Tuesday, June 16, 2015

Life goes on...

My dad on the field at Memorial Stadium
As I write this, I am sitting in bed at my in-laws' back in Illinois.  In the silence of this big, mostly empty house I finally allow myself to think, to remember, to feel.

Last week, I dropped everything in California to rush back and be with my dad for his last moments. He had been fighting for his life in the ICU for more than two months at that point.  One complication after another.

While we were there in the hospital with him, his eyes had been open but not altogether alert.  There was one brief moment of recognition where he scrunched his eyebrows and really looked at my brother and me.  That tiny moment was worth the red-eye flight and sleep deprivation.

My heart caught in my throat every time he paused for more than a few seconds to take his next breath. I kept thinking, okay, this is it.  Then, he'd gasp, and we'd start all over again.  For a man who supposedly could only breathe for a few seconds on his own, he hung on for hours.  Stubborn to the end.  That was difficult, but that was just who he was.  He lived his life on his own terms, and he was sure as hell not going to leave this world 'til he was good and ready.

His funeral will be equally as challenging tomorrow.  It falls on the eighth anniversary of a horrific car accident which left him a quadriplegic and irrevocably changed all of our lives forever.  Even now I feel guilty that I have always been thankful for that blessing in disguise.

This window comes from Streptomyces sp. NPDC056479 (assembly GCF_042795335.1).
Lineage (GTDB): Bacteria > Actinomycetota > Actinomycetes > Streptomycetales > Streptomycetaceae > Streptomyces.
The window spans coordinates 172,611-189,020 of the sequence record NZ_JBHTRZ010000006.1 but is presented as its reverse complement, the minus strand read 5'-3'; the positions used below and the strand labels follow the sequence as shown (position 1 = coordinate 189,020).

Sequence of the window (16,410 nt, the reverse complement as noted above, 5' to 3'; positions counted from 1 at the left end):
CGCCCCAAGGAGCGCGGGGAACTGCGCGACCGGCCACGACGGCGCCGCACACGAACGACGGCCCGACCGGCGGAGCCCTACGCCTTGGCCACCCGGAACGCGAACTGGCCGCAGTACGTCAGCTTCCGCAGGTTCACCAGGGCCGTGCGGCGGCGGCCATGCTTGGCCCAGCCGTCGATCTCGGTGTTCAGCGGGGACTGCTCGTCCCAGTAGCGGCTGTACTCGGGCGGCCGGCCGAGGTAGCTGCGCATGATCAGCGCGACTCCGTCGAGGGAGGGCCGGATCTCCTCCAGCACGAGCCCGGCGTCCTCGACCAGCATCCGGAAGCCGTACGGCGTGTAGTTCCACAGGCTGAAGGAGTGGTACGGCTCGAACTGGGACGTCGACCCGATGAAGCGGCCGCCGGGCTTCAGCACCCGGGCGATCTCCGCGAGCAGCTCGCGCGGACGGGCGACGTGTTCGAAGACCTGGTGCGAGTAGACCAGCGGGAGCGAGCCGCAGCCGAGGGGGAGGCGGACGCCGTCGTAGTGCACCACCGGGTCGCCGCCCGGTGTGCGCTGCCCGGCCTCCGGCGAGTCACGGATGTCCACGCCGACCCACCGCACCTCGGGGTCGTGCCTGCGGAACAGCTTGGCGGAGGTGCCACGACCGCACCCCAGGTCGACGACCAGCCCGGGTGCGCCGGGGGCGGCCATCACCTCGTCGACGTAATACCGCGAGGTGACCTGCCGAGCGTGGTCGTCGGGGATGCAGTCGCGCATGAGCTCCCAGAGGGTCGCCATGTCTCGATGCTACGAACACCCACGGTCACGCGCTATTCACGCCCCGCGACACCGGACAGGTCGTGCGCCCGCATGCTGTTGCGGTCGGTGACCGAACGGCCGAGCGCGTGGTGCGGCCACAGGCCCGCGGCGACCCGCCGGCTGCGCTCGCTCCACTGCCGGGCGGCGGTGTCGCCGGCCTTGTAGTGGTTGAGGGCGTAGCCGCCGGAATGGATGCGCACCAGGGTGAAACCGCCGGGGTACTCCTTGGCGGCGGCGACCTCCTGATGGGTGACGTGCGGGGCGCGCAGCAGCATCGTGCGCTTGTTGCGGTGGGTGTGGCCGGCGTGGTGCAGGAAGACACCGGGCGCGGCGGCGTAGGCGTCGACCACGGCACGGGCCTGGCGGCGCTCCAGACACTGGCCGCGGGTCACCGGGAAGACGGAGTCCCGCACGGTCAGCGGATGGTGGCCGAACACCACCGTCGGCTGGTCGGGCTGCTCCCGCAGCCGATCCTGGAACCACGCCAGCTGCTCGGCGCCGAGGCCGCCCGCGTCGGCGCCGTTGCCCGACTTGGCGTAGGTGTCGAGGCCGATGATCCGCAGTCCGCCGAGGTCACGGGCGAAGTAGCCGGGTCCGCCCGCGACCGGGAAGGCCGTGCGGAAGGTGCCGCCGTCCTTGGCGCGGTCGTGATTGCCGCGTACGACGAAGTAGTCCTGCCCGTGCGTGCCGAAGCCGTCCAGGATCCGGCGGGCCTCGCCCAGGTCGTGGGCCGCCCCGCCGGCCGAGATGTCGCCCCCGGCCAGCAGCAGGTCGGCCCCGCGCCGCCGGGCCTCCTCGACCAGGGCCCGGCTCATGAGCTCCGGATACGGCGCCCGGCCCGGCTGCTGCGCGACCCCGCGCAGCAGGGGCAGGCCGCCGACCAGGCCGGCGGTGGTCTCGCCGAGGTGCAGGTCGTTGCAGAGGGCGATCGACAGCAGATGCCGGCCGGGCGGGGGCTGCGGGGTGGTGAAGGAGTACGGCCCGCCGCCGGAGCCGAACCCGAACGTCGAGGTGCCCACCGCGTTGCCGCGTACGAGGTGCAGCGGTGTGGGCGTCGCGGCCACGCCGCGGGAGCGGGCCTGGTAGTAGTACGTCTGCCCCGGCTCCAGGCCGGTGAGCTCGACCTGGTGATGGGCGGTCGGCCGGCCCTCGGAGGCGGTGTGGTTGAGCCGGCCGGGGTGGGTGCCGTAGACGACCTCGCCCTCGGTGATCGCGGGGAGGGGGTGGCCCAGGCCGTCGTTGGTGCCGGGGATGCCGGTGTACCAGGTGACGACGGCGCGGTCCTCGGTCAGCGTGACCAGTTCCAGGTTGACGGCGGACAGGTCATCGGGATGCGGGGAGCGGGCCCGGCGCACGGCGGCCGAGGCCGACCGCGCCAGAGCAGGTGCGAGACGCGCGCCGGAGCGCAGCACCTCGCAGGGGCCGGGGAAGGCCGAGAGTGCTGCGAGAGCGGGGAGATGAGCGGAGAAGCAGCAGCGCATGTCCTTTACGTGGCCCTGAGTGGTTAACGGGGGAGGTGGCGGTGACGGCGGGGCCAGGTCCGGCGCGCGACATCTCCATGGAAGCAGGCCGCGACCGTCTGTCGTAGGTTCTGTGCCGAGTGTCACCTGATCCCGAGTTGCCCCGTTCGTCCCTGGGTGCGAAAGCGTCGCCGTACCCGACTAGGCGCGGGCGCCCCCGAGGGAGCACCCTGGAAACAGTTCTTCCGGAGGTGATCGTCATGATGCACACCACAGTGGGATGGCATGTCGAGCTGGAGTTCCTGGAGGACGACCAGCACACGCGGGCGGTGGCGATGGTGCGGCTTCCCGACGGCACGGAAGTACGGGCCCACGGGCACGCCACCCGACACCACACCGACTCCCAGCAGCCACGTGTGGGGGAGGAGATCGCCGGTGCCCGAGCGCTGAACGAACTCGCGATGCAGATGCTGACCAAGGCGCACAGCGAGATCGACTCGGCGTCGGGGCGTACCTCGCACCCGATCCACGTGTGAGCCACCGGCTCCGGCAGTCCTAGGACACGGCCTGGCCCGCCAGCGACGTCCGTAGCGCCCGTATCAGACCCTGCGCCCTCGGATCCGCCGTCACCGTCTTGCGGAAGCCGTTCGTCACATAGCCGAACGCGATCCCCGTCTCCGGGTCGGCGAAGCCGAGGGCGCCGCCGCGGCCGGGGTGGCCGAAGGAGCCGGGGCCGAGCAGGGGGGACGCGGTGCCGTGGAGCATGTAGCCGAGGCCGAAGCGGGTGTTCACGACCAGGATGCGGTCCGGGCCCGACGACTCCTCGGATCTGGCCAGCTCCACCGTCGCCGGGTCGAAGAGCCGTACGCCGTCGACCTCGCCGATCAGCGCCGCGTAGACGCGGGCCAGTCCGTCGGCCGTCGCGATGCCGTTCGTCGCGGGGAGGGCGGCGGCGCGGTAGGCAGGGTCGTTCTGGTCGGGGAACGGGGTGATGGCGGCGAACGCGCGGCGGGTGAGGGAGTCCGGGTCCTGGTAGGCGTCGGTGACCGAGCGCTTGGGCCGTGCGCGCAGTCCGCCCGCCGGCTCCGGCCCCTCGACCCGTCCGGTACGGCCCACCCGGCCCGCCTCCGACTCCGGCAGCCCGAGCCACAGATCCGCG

My dad was not always the most present in our lives growing up, especially after our parents divorced.  I wasn't involved in many group activities, but I was in band for eight years.  My senior year, I was in two concert bands, pep band, marching band, a TA for the band directors, and I even helped with the spring musical.  My dad attended exactly zero concerts, competitions, or other performances.  My brothers could probably tell you similar stories of a childhood riddled with disappointment.

I know that we're not supposed to speak ill and whatnot, but I will not pretend he was father of the year.  He just wasn't.  I will say that part of the reason I am thankful for everything that happened after his accident is that it changed us.  He became more involved, and we let him in.  Whenever anything exciting happened in my life, my dad became one of the first people I would call.  Something I never thought would happen growing up.  And, he would constantly call just to check in.  He was there for my college graduations, my wedding day -- proud as he could be.
Showing off my engagement ring to my dad
just hours after David popped the question.
He became an icon of perseverance to me.  As I struggled to make something of myself in the world, he fought setback after setback in his medical treatment.  I looked to him for strength and hoped that unwavering determination would rub off a little.  He never let anyone tell him he couldn't do something (sometimes to a fault).  And, I wanted even just a fraction of that confidence in my own life decisions.

That's part of the reason I started this blog.  I wanted to experience more of the world once I became painfully aware of just how short our time here can be.  The blog actually celebrates its two year anniversary this week, and I know that would make my dad smile.  He was always so supportive of this endeavor.

Likewise, my four year wedding anniversary falls on Thursday.  I think my dad was always glad that I had David in my life.  So although this upcoming Father's Day weekend is going to be a rough one, I feel reassured that my dad has instilled in me many of those qualities I admired so much in him.  It is his strength, perseverance, confidence, and stubbornness that will get me through this week.
David with my dad on our wedding day.

Because life goes on whether we're ready or not.

This past Christmas at Dad's house.
(Pictured: David, me, Josh, Matt, and Dad)

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